Starring Hayley Mills, Brian Keith, Maureen O’Hara
Long lost twin sisters (Mills) meet at a summer camp and collude to get their divorced parents back together. The biggest problem, their dad’s new girlfriend, the young and attractive Vicky. The acting, production values, and script all stand-out. One of the best Disney live-action films.
Starring Topher Grace, Rob Riggle, Taye Diggs, Anne Heche, Alona Tal, JC Chasez
A production manager (Grace) deals with an assortment of problems concerning his aging leading lady (Heche), womanizing star (Chazez), ex-girlfriend (Tal), and back-up dancers (Diggs and Margherita) competing for the new guy all on the opening night of their new show. The cast is solid. The musical performances are all well-done. There’s a lot of creativity, but my basic problem beyond that the film seems so slight, is that the fake Broadway show in the background of the movie could have been better than the backstage drama which makes up most of Opening Night.
Starring Adam Sandler, Emily Watson, Phillip Seymour Hoffman, Luis Guzman
An implosive and lonely bathroom supply salesman, Barry (Sandler), constantly bullied by his seven sisters, finds love when he meets one of those sister’s coworker, Lena (Watson). It’s probably too strange for the mainstream, and some might find its peculiar soundtrack grating, but this is a great movie. The movement, that soundtrack, and the suspense of watching an always on-edge Sandler give the film a sense of energy and a tone sustained to the end. I think it’s the best depiction of the anxiety and desperation that can sometimes come with love.
Starring Eugenio Derbez, Salma Hayek, Kristen Bell, Rob Riggle, Rob Lowe, Raquel Welch, Michael Cera
Determined never to work after seeing his father work his whole life and then die tragically, Maximo (Derbez) latches on to a wealthy heiress entering her golden years. Fast forward 25 years and Maximo is out on the street after his wife throws him over for a younger model. Looking to rebound with an even wealthier grandma (played by Raquel Welch), Maximo stays with his estranged sister (Hayek) and her 10 year old son. Not well received by critics, I found Maximo’s exploits highly enjoyable and sporadically funny. Derbez is great fun as the pompous gold-digging male.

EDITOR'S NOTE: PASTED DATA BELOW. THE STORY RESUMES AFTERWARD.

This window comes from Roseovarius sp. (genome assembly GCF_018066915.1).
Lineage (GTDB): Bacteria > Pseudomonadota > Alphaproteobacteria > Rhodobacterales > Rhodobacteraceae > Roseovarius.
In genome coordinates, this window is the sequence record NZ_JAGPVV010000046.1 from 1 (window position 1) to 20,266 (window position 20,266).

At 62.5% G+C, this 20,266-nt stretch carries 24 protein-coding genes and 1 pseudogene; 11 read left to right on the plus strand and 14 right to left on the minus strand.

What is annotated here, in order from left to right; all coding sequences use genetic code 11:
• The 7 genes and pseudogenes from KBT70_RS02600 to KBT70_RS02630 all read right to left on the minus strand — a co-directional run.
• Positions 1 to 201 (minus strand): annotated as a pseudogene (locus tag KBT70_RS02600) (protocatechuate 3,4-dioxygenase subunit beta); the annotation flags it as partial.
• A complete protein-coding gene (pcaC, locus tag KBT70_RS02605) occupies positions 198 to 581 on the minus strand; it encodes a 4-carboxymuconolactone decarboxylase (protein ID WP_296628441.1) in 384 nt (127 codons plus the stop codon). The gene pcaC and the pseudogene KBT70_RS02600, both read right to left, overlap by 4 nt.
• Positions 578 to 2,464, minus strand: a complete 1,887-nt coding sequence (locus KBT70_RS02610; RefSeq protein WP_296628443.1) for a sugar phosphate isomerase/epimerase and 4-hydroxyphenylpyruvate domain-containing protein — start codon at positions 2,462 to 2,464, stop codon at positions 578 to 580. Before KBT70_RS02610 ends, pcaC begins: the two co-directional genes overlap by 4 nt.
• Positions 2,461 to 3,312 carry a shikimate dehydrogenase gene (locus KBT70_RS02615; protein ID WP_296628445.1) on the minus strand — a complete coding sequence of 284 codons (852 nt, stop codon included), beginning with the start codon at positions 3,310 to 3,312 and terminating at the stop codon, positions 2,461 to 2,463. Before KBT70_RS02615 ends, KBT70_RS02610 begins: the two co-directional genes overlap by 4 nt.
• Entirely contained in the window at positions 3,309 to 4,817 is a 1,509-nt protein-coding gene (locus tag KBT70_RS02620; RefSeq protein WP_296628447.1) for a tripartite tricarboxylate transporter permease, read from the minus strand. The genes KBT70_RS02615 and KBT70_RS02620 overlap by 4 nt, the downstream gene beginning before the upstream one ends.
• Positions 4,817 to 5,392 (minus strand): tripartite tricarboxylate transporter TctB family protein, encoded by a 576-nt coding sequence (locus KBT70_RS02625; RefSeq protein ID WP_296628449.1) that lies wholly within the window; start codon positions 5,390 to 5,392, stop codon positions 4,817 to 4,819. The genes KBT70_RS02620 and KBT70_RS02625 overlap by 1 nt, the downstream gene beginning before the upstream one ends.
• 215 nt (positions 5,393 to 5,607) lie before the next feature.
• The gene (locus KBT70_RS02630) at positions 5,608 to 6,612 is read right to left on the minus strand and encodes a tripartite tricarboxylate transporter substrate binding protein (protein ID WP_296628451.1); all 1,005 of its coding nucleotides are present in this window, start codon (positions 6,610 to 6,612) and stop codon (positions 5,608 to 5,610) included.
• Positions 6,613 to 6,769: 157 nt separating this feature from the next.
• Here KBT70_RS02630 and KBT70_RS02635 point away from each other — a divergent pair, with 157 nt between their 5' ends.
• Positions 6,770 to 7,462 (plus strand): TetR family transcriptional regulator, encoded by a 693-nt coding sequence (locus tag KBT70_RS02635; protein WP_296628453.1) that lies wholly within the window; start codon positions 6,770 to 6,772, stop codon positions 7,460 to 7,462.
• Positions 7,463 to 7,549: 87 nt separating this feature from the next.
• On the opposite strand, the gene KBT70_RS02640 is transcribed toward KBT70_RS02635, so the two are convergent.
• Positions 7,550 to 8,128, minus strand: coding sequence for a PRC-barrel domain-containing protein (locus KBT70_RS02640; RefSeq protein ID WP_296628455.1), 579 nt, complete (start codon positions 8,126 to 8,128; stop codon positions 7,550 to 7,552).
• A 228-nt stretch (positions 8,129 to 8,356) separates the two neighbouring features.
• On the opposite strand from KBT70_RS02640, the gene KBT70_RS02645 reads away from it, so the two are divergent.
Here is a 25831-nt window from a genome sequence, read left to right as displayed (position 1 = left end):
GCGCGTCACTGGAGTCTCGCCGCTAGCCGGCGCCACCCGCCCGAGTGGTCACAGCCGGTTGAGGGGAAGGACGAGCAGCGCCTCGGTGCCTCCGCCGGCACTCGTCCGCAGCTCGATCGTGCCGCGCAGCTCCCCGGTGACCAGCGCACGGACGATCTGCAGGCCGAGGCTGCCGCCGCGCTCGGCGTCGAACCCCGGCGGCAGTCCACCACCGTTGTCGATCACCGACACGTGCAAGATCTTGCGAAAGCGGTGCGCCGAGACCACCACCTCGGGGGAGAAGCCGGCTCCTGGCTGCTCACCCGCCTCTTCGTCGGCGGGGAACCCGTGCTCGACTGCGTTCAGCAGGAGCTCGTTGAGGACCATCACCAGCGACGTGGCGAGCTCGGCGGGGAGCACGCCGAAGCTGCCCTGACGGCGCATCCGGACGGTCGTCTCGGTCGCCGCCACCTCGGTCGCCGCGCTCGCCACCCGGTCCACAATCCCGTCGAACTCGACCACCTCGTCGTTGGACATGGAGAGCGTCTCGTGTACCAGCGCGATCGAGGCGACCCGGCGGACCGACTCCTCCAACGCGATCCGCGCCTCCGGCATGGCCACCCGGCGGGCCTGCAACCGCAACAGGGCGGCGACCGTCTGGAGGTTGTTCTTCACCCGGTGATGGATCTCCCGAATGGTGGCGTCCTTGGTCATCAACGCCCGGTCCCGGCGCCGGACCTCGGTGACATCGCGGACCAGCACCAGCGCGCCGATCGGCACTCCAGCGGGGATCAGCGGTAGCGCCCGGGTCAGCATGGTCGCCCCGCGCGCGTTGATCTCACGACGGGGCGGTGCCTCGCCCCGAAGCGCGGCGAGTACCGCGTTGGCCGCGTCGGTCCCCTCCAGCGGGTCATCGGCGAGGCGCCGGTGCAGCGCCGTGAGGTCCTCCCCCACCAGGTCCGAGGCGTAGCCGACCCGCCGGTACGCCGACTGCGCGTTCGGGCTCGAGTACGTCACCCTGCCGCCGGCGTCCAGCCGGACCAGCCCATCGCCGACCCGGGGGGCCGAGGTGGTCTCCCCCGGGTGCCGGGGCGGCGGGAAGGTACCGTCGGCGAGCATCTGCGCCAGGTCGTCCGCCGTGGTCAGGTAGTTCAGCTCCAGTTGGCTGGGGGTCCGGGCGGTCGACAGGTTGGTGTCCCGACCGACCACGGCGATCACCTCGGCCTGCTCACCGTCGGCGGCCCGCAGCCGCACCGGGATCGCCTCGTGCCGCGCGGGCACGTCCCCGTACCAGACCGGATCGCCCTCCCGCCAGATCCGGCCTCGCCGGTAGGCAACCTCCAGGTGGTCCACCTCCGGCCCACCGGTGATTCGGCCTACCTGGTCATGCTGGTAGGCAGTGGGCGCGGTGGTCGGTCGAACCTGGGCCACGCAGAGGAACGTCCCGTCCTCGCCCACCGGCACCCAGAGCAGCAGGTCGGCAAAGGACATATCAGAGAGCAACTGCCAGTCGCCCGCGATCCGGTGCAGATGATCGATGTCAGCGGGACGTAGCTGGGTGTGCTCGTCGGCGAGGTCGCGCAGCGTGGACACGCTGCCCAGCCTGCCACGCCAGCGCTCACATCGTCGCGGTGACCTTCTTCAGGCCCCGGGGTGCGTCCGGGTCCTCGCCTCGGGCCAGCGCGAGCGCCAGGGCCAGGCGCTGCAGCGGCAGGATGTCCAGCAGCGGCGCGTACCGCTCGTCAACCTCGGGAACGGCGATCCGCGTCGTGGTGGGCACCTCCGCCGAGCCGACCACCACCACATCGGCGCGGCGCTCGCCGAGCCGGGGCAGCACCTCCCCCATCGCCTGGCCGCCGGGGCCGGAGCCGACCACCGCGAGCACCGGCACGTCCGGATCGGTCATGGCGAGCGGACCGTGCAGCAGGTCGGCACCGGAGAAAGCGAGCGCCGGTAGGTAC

Starring Tsutomu Yamazaki, Nobuko Miyamoto, Kōji Hashimoto, Ken Watanabe
Two truck drivers help a widowed noodle shop owner achieve her dream of creating the perfect ramen dinner. Thrown into the mix are random group of vignettes, sometimes funny, sometimes erotic, sometimes just weird. This is one of the strangest films I’ve ever seen. It throws a number of things onto the screen, and still manages to be charming, if not coherent.
Voices of Louis C.K, Eric Stonestreet, Jenny Slate, Kevin Hart, Hannibal Burress, Steve Coogan, Lake Bell, Ellie Kemper, Albert Brooks
Beloved, spoiled dog Max (C.K) has a rude awakening when his owner brings home, Duke (Stonetreet), a monstrous dog that he’s asked to see as his brother. The two don’t get along, and this leads to them being lost in New York City for a crazy ninety minute adventure. Animation studio, Illumination, certainly don’t over-exert themselves. On the positive side they consistently deliver movies that are generally pleasing with enough jokes to pass the time and a whole lot of mass appeal. On the other hand, they’re not aspiring for much. The voice work is super solid. The animation is bright and appealing. There’s just nothing special about this movie. Plus, it’s basically the first Toy Story.
Starring James Garner, Eva Marie Saint, Yves Montand, Francoise Hardy, Brian Bedford, Jessica Walter, Toshiro Mifune
Follows the lives of four Formula One drivers through the 1966 racing season as they compete to be world champions. There’s Pete Aron (Garner). A stoic, but somewhat reckless American driver who’s blamed for his teammate’s wreck. Sarti (Montand), a Frenchman. The best in the sport, but starting to grow weary of it. He starts an affair with an American journalist (Saint). Scott Stoddard (Bedford), an Englishman recovering from a major wreck and his wife leaving him. And Barlini (Sabato), an arrogant and carefree Italian racer. The women, though certainly beautiful, are completely short-changed in this picture. As a result, the surrounding drama around the stunning race sequences do not measure up. Yves Montand’s character is the only one with any real depth. That being said, the racing scenes truly are special. John Frankenheimer is an amazing craftsmen, and the film’s nearly three hour running time fly by thanks to his vision.